It’s putting it mildly to say that producers Harry Saltzman and Albert R. Broccoli took a risk on him. The resolutely rugged and working class Connery was far removed from Ian Fleming’s snobbish and disdainful protagonist (who was it that described Bond “an upper class thug”?), leading director Terence Young to groom Connery into the character, getting him used to the suits, the casinos, the gentlemen’s clubs and the high life. It’s the polarity between actor and character which generates the frisson inherent in Connery’s portrayal of Bond.
‘Dr No’ was the sixth of Fleming’s novels, but was chosen as the first film after an original script developed by Fleming, Kevin McClory and Jack Whittingham – with the horribly prosaic title ‘James Bond, Secret Agent’ – wound up in a legal wrangle when Fleming decided to rework it for his 1961 novel ‘Thunderball’. The producers settled on ‘Dr No’ as having an exotic locale in Jamaica, a streamlined narrative, and one only really expensive set-piece (the explosive finale at Crab Key, the heavily-guarded island Dr No uses as his base).
At just over $1million, ‘Dr No’ was moderately budgeted even for the early 60s. Purpose of comparison: released the same year, John Frankenheimer’s ‘The Manchurian Candidate’ cost twice as much, John Ford’s ‘The Man Who Shot Liberty Valance’ three times, and David Lean’s ‘Lawrence of Arabia’ burned though $15million, a budget that wouldn’t be equalled by a Bond movie until 1977’s ‘The Spy Who Loved Me’.
Richard Maibaum, Johanna Harwood and Berkley Mather worked on the script, with uncredited additions from Young. Mather had generally worked in television and would have no other involvement in the franchise. Harwood returned for co-writer duties on ‘From Russia With Love’. Maibaum became a series regular, contributing to thirteen Bond movie scripts up to ‘Licence to Kill’.
Opening with a somewhat psychedelic and very dated set of opening credits (it’s the first and last Bond not to feature a pre-credits sequences), the story begins with the assassination of Jamaica-based British agent Commander Strangways (Tim Moxon) and the theft from his office of files on Crab Key and Dr No (just in case, you know, the title hadn’t tipped you off as to the villain’s identity). In London, spymaster M (Bernard Lee) briefs Bond (Connery) on Strangways’ disappearance and his investigation, on the Americans’ behalf, of tracking interference with Cape Canaveral rocket launches that seems to be emanating from his neck of the woods. (I’m assuming that in the early 60s it was reasonably plausible that America might need a bit of help from a handful of upper-class Brits.)
Bond’s mission is compromised from the off: no sooner has he arrived in Jamaica than there’s an assassination attempt – the first of several. One antagonist kills himself rather than talk, leading Bond to wonder who wields that kind of power. That’ll be the eponymous Dr No (Joseph Wiseman), whom Young teasingly keeps out of sight until the last third. No’s first scene shows us not the man himself but his power over his minions, as he puts the frighteners on Professor Dent (Anthony Dawson) and exhorts him to kill Bond.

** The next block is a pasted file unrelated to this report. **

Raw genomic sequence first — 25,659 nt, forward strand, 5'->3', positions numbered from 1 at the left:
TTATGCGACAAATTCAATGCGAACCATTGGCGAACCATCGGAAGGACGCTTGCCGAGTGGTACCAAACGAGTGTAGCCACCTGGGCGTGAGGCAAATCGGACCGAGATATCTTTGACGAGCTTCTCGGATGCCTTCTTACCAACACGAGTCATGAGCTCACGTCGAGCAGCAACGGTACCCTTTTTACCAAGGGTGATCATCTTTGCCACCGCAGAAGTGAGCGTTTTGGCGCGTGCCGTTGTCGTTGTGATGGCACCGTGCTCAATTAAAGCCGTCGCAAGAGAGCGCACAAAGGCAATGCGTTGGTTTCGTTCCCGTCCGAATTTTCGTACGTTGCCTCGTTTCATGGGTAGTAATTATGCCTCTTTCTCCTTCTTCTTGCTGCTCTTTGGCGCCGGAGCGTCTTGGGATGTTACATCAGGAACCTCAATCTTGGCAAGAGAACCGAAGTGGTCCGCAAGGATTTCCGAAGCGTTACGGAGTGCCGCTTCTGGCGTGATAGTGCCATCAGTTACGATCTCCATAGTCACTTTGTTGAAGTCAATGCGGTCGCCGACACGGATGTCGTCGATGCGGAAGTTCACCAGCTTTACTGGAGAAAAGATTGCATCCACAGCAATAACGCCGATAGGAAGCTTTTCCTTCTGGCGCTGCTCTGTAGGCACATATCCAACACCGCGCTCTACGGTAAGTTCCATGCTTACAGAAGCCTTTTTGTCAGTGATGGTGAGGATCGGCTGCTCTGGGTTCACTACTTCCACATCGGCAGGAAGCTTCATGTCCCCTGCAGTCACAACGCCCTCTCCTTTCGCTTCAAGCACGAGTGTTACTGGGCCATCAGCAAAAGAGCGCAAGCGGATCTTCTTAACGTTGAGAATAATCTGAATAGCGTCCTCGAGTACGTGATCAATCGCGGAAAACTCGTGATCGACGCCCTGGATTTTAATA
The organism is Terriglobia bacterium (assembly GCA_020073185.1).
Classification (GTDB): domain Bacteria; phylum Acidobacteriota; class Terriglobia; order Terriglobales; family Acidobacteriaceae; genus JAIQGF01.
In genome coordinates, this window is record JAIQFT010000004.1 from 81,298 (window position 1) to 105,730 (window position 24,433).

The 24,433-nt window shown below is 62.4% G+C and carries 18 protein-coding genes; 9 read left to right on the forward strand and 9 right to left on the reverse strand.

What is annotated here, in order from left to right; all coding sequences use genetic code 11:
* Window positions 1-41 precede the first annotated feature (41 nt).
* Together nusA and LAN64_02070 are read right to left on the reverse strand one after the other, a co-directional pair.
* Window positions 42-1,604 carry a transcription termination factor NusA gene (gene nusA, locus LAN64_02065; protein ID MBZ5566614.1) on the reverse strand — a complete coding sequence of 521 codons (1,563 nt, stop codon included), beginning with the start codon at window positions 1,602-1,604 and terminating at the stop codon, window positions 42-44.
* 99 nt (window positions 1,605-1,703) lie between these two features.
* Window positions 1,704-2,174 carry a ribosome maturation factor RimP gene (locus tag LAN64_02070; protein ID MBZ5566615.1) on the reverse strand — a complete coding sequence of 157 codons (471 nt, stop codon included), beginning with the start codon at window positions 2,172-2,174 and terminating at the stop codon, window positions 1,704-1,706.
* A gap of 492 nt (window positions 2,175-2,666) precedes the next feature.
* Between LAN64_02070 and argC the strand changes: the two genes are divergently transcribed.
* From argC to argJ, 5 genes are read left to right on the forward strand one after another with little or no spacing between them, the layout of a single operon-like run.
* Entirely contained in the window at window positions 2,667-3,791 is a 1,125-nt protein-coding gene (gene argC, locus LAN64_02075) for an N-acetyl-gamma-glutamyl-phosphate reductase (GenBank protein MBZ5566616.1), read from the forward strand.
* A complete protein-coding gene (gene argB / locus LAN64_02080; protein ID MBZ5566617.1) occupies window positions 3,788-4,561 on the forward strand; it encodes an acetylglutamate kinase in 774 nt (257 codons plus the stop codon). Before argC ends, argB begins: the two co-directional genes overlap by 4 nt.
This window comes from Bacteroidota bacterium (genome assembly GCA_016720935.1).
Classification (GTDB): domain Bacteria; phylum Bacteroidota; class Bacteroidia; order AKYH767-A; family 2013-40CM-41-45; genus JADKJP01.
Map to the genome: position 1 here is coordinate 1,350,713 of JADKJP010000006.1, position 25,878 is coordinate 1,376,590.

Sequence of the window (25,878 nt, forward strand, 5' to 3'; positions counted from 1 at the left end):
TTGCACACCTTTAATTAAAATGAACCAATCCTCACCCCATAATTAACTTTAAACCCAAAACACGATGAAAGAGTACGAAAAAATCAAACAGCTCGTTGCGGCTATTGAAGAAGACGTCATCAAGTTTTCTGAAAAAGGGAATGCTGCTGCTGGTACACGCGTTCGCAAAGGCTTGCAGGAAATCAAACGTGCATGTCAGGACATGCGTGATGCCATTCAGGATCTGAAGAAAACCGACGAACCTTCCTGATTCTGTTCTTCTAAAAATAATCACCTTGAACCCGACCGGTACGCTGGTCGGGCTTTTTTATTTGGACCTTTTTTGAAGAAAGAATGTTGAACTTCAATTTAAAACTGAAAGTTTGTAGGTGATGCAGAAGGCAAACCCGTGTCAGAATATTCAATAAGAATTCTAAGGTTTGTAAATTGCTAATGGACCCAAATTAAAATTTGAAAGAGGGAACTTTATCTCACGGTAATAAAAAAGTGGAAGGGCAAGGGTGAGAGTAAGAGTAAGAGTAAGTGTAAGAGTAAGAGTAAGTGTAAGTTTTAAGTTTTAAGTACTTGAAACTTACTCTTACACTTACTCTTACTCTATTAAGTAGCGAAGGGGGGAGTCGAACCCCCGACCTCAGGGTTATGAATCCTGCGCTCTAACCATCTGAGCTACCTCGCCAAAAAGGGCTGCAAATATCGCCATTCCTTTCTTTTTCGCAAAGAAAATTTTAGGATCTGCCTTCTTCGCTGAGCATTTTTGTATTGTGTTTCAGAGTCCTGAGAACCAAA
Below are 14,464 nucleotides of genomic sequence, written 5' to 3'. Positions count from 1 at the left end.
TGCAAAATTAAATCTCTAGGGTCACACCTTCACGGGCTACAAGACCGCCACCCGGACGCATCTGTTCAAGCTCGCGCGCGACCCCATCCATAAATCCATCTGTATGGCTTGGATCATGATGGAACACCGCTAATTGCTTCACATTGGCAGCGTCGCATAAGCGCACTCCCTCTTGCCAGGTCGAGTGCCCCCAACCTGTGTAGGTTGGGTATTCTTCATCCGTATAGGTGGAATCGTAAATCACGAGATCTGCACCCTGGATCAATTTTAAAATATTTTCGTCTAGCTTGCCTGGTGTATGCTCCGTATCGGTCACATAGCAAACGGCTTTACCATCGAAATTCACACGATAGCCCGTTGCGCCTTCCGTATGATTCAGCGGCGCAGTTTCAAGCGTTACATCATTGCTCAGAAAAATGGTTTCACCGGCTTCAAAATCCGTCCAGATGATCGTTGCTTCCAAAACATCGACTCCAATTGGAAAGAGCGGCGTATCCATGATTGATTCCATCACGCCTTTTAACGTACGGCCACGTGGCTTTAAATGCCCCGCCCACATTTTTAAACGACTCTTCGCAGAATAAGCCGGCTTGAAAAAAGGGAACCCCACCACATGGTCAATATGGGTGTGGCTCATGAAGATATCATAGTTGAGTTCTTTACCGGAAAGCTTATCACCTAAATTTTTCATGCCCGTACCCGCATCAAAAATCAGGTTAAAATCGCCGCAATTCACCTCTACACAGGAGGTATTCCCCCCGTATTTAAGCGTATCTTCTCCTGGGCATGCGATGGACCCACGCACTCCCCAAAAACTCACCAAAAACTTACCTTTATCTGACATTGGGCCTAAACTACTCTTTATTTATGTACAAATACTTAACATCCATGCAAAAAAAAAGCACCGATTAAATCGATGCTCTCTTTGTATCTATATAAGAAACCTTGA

Setting the pattern for most of the Bond villains, Dr No is refined, cultured (an in-joke has Goya’s portrait of the Duke of Wellington, stolen the year before the film went into production, in Dr No’s possession), articulate, megalomaniacal and the proud owner of a fully kitted-out secret base hidden from the eyes of the world. He works for SPECTRE (the Special Executive for Counter-intelligence, Terrorism, Revenge and Extortion), an underground organisation that takes on more significance in later films on account of its CEO, one Ernst Stavro Blofeld.
Setting the pattern for several decades of straight-up sexism, Bond takes an unreconstructed view of women and punctuates his spying with shagging as he dallies with baccarat-playing rich girl Sylvia Trench (Eunice Gayson) before he leaves for his mission, fools around with the treacherous Miss Taro (Zena Marshall) and enjoys an amorous encounter with Honey Ryder (Ursula Andress) as a reward for saving the day.
Unlike many of its successors, ‘Dr No’ is gadget-free. Q is present, but referred to not by the initial of his department but by name as Major Boothroyd. He’s also played by Peter Burton. Desmond Llewellyn wasn’t cast until ‘From Russia With Love’, when Burton was unavailable to reprise the role. Bond’s opposite number from the CIA, Felix Leiter (Jack Lord) also gets his first outing.
In terms of action, Young crafts a sleek and efficient thriller from his limited budget, with car chases, gunboats, shoot-outs, hand-to-hand combat, and an explosive denouement washing across the screen in glorious Technicolor. His direction, though, is often perfunctory and early scenes are padded with local colour. Viewed fifty years down the line, it’s an entertaining way to pass an hour and three quarters, but back then it was something new and exciting, banging at the doors of mainstream entertainment with enough force to create a global phenomenon. There’s no end credits promise that Bond would be back – ‘From Russia With Love’ kicked off that little tradition – but the box office receipts made it an inevitability.